So, how exactly did Andrew Short’s 1-4 beat Brett Metcalfe’s 3-2? Unlike local motocross events, which determine the overall by moto positions alone, the AMA uses a points system, so the highest point total wins the overall. (The tiebreaker in both amateur and pro racing is the best second-moto score.)
Andrew Short scored 25 points for his first moto win and 18 points for his fourth-place finish, for a total of 43 points. Yamaha of Troy’s Metcalfe, on the other hand, scored 20 points for third and 22 for his second-place in the second moto, for a total of 42 points. And Mike Alessi’s scores were opposite of Metcalfe's, giving him third overall, since Metty won the tiebreaker with a better second-moto finish. Add it all up and the top three finishers were separated by one point! In fact, when Short crossed the finish line, he was unaware that he won the overall until Jeff Stanton told him. And Metcalfe, maybe unaware of the points situation, crossed the line pumping his fist in the air (though he should have been absolutely stoked by his solid two-moto performance).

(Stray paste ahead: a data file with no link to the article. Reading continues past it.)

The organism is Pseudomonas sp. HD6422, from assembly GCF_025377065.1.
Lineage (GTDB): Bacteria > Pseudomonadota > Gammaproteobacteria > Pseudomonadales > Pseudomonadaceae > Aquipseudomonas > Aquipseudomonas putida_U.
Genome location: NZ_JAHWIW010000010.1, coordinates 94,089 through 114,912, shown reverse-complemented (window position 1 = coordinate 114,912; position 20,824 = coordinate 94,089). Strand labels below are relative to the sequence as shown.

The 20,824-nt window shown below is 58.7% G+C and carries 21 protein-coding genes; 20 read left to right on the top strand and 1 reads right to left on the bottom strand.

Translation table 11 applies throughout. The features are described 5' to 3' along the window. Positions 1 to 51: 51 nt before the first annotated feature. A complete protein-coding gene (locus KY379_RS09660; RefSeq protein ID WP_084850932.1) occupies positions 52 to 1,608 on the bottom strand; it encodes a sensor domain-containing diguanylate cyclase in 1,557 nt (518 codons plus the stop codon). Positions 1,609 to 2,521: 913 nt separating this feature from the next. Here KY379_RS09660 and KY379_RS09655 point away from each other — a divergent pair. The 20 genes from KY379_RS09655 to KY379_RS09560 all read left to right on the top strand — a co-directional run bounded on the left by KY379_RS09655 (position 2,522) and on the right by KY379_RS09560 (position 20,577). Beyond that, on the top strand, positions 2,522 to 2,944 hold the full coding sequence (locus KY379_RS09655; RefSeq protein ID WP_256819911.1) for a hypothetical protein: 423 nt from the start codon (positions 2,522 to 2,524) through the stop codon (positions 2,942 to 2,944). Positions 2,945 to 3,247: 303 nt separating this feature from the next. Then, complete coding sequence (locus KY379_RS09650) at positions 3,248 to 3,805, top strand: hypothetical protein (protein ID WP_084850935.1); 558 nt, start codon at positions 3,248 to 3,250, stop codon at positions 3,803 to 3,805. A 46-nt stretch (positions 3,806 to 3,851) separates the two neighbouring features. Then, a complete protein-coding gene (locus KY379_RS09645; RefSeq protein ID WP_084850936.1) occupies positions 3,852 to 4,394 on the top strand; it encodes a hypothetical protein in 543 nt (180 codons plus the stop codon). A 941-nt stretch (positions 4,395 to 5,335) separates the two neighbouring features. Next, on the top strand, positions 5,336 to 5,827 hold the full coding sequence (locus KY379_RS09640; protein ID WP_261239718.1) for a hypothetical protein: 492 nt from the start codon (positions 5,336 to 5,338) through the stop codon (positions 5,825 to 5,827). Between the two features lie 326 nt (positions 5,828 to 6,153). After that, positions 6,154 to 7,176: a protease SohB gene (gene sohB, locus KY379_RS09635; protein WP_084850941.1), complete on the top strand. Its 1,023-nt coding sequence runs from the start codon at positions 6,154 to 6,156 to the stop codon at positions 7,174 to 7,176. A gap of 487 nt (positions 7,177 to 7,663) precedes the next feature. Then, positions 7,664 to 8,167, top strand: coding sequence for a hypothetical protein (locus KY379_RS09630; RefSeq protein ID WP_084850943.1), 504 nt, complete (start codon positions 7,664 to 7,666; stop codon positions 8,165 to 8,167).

But the strangest of any AMA Motocross race we have come up with? Robbie Reynard's 7-1 for the overall at the '93 Steel City 125 National. It was the first of his five career 125cc national motocross victories, and he remains in the record books as the youngest winner ever of an AMA Motocross national.
Anyone recall any other unusual moto scores that took an overall win? DC said something about an Irishman named Alan Morrison winning a 125cc GP with a 4-2, but we’ll have to have our British readers confirm that one! And what about Max Tannenbaum, the kid who went 4-3-10 for the win in the 65cc Stock (7-9) class at the AMA/Air Nautiques Amateur Nationals at Loretta Lynn’s last summer?
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